The sentiments of the conference are also supported by a number of Anglican bishops. This episcopal empathy with Iranian Christians might inspire more conviction if the same had been shown for Syrian Christians. However a Google search for such an outpouring of compassion found only an article in the very unlikely Spectator, asking that Cameron Should Listen to Syrian Bishops Not the Anglican Ones. My search for “UK Bishops grateful to Hezbollah for protecting Syrian Christians” was no more successful.
Very proud to be sharing a platform with such august company as Prince Turki al-Faisal and Newt Gingrich were three MPs from the Scottish National Party:
Despite all these years of bloody war in the greater Middle East, the implications of attending a conference dedicated to regime change were clearly lost on the SNP representatives.
The PMOI/MEK have an unsavoury reputation as terrorists and manipulators. The rally itself was a blatant display of hypocrisy of the highest order, with participants giving standing ovations to Turki al-Faisal of the Kingdom of Saudi Arabia, as he lectured on oppressive regimes. His hostess Maryam Rajavi, who aspired to ‘win the hearts and minds of the Iranian diaspora’, stood on the same platform as al-Faisal and spoke of Iran as the source of terrorism and extremism, completely disregarding the fact that Iran (unlike Saudi Arabia) support no terrorist groups, but the legitimate government of Syria. Participation in such an event does the organisations that the delegates represent no favours.
Anyone who puts too much trust in the integrity and consistency of politicians is headed for disappointment. But for the Scottish National Party to allow three of its MPS to be associated with an organisation and event of such ill repute is an exceptional display of poor judgement, quite apart from what this says about the party’s values.
It is likely that when the decision is made to go for Iran, the NATO/Israel alliance will go for the more deniable ‘revolution’ option, though they will be hoping for more credible partners than the MEK. The chances of such an organisation ever managing to acquire credibility as an Iranian opposition within Iran are minimal. However the case of Syria has shown that as long as their governments are not actually invading or bombing, the British and American publics are quite happy to put up with blatant hypocrisy and hardly less blatant support for murderous extremists.
Whatever method is chosen to wipe out Iran, we needn’t look to the Scottish National Party to stand in the way.
Sir John Chilcot’s report into the war in Iraq contains 2.6 million words and took seven years to complete yet there is one story which was untold in the dossier. It is the story of how two heroic GCHQ (Government Communications HQ) staff sacrificed their careers and ambitions in order to try and stop the most powerful country in the world from invading Iraq, and thereby preventing the slaughter of innocents.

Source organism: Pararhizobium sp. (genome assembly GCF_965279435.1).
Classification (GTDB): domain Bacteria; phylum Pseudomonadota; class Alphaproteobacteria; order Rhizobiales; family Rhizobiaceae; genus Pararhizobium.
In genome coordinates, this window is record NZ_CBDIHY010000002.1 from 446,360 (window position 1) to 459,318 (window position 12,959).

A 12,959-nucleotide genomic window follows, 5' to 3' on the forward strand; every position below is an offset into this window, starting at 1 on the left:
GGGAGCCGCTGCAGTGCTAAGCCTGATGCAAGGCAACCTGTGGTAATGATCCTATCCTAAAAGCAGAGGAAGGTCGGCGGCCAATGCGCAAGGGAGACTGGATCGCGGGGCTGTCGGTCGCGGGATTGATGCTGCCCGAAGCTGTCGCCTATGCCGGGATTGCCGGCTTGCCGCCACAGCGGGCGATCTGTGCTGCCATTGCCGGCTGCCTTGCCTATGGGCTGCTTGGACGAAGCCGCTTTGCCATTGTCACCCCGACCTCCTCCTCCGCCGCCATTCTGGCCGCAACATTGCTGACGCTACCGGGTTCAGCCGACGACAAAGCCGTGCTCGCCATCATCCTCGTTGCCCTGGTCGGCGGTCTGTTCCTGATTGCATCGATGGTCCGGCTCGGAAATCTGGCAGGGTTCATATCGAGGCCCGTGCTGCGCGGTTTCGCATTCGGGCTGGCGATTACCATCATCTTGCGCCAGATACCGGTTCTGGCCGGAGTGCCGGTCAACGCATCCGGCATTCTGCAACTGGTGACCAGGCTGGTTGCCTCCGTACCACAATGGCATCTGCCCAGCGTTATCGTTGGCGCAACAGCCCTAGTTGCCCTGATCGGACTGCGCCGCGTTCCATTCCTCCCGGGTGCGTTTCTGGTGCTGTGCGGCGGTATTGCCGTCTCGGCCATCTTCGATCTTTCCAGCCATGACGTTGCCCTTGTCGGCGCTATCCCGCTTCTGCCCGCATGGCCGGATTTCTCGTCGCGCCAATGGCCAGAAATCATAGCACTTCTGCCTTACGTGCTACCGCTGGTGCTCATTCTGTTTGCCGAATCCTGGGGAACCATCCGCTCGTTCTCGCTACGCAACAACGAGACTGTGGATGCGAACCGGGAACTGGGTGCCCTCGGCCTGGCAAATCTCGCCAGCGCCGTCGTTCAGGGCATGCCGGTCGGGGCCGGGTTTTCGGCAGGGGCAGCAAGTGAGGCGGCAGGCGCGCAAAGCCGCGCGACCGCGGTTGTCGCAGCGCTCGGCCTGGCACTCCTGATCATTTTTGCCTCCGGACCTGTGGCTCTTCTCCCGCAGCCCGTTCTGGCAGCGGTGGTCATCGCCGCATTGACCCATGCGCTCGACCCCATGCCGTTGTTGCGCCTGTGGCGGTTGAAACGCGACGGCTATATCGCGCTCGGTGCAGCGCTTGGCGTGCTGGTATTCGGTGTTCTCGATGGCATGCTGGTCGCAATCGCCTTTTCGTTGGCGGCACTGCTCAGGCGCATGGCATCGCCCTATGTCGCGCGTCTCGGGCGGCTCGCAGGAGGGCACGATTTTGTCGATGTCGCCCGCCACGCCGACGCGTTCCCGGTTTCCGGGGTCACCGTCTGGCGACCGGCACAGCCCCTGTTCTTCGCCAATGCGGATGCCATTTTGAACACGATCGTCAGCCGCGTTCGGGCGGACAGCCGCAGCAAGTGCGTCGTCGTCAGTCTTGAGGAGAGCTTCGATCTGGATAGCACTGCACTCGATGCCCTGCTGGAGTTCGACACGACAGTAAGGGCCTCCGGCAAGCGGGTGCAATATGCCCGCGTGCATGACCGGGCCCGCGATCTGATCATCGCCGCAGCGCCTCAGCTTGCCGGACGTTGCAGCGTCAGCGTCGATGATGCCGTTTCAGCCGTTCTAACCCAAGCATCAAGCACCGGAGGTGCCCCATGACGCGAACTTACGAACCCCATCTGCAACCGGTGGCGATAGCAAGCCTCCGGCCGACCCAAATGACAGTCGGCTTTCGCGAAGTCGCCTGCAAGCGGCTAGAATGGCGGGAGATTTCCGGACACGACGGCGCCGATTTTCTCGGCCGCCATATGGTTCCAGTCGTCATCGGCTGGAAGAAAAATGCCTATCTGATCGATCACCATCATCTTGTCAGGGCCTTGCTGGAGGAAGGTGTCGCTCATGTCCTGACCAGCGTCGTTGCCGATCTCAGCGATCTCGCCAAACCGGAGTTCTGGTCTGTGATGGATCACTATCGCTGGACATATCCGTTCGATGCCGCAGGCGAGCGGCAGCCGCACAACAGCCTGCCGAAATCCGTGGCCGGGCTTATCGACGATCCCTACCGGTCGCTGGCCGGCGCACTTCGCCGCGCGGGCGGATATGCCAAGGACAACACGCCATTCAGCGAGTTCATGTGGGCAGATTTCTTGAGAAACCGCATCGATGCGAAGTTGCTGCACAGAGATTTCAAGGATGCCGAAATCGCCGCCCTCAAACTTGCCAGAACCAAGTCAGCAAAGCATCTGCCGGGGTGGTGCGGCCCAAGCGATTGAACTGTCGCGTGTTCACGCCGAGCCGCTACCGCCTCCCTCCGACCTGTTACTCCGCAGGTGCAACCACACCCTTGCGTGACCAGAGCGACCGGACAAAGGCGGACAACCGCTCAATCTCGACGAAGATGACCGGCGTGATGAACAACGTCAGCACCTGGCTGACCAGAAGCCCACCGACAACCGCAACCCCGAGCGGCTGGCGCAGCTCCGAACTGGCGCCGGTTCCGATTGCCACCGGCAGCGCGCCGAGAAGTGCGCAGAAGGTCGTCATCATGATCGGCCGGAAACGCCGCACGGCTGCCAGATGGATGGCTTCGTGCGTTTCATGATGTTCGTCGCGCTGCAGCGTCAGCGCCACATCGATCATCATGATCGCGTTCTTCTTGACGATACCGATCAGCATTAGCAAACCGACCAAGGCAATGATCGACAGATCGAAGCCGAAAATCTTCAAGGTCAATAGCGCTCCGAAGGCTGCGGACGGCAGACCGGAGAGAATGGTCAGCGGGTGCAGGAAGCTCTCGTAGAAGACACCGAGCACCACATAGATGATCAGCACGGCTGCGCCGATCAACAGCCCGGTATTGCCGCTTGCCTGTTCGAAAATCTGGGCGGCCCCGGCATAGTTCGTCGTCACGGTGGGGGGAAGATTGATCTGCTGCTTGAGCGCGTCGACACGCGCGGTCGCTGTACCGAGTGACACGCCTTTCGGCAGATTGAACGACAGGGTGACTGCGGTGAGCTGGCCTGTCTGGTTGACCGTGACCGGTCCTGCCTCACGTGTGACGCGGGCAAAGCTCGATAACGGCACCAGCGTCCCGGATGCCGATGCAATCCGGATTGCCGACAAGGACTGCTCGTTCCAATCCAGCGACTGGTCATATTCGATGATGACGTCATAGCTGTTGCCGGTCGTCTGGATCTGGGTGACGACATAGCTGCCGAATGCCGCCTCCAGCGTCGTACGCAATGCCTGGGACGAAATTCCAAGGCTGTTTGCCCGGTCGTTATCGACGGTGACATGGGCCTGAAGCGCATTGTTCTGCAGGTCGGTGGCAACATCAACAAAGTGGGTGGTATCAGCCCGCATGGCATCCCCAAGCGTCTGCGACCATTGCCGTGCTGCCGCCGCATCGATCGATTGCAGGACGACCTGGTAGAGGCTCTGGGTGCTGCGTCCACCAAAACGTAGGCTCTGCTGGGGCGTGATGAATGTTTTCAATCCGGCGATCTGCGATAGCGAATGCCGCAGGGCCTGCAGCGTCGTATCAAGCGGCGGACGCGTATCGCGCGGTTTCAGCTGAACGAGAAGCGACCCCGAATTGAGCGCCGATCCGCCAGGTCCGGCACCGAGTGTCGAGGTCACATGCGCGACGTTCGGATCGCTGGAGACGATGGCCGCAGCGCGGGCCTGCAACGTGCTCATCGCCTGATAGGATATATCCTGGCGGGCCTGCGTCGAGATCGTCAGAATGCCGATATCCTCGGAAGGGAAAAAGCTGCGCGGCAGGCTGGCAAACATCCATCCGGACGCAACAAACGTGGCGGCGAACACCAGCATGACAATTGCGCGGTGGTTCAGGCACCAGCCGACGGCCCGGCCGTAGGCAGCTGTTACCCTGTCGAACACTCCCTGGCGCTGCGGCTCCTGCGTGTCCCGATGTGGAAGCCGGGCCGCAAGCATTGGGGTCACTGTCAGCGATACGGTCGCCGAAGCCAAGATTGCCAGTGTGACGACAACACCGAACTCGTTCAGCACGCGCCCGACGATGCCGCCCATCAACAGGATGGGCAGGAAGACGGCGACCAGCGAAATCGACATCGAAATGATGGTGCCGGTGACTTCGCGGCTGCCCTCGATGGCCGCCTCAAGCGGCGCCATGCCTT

One of the women, whom I called “Isobel”, came to see me after an anti-war gathering I addressed at Bristol University. It was towards the end of 2002 and I had recently returned from an investigative assignment in Iraq, convinced more than ever that Saddam had no weapons of mass destruction (WMD). However, as an anti-war journalist, very few of my colleagues in Fleet Street’s mainstream media wanted to run a story saying there were no WMD in Iraq, even though this was also the conclusion of the UN’s chief weapons inspector, Hans Blix, and his team of experts.
“Isobel” gave me a top secret document which turned out to be the biggest and most damning intelligence leak since World War II. I wondered how I could get the story out to the wider world that America was so desperate to push for war in Iraq that it was prepared to use blackmail against individuals sitting on the UN Security Council to get its wish.
The document made it quite clear that Britain’s spy agencies would do the spade work to seek out and dig dirt on council members which could then be used against them to secure their votes for war. It was sensational.
All of the information was contained in an email from America’s National Security Agency (NSA) to Britain’s GCHQ. British spy agencies were “ordered” by their American counterparts to spy on all members of the Security Council to try to ascertain how they would vote in the event of Bush and Blair seeking UN approval for the war in Iraq.
When “Isobel” handed me the document I was working as a freelance journalist and automatically thought the best way to place it would be at the Daily Mirror which, under editor Piers Morgan, was one of the few Fleet Street titles to adopt an anti-war position. Intelligence stories are always difficult to prove and, without compromising my contacts at GCHQ, I was unable to supply the Mirror with anything other than the original email, although I had used an intelligence contact to verify its authenticity.
The war drums were beating ever louder when it was returned to me with disappointing news; it would not be used by the Mirror. In hindsight, the story was so massive that I should have gone straight to Morgan to try and persuade him to run it.
By this time it was early February and, realising that it had a limited shelf life, I contacted a former colleague at the Observer and told him what I had. I met with Martin Bright in a small cafe in London’s West End and knew straight away that he would give it his best shot as he realised the importance of the document.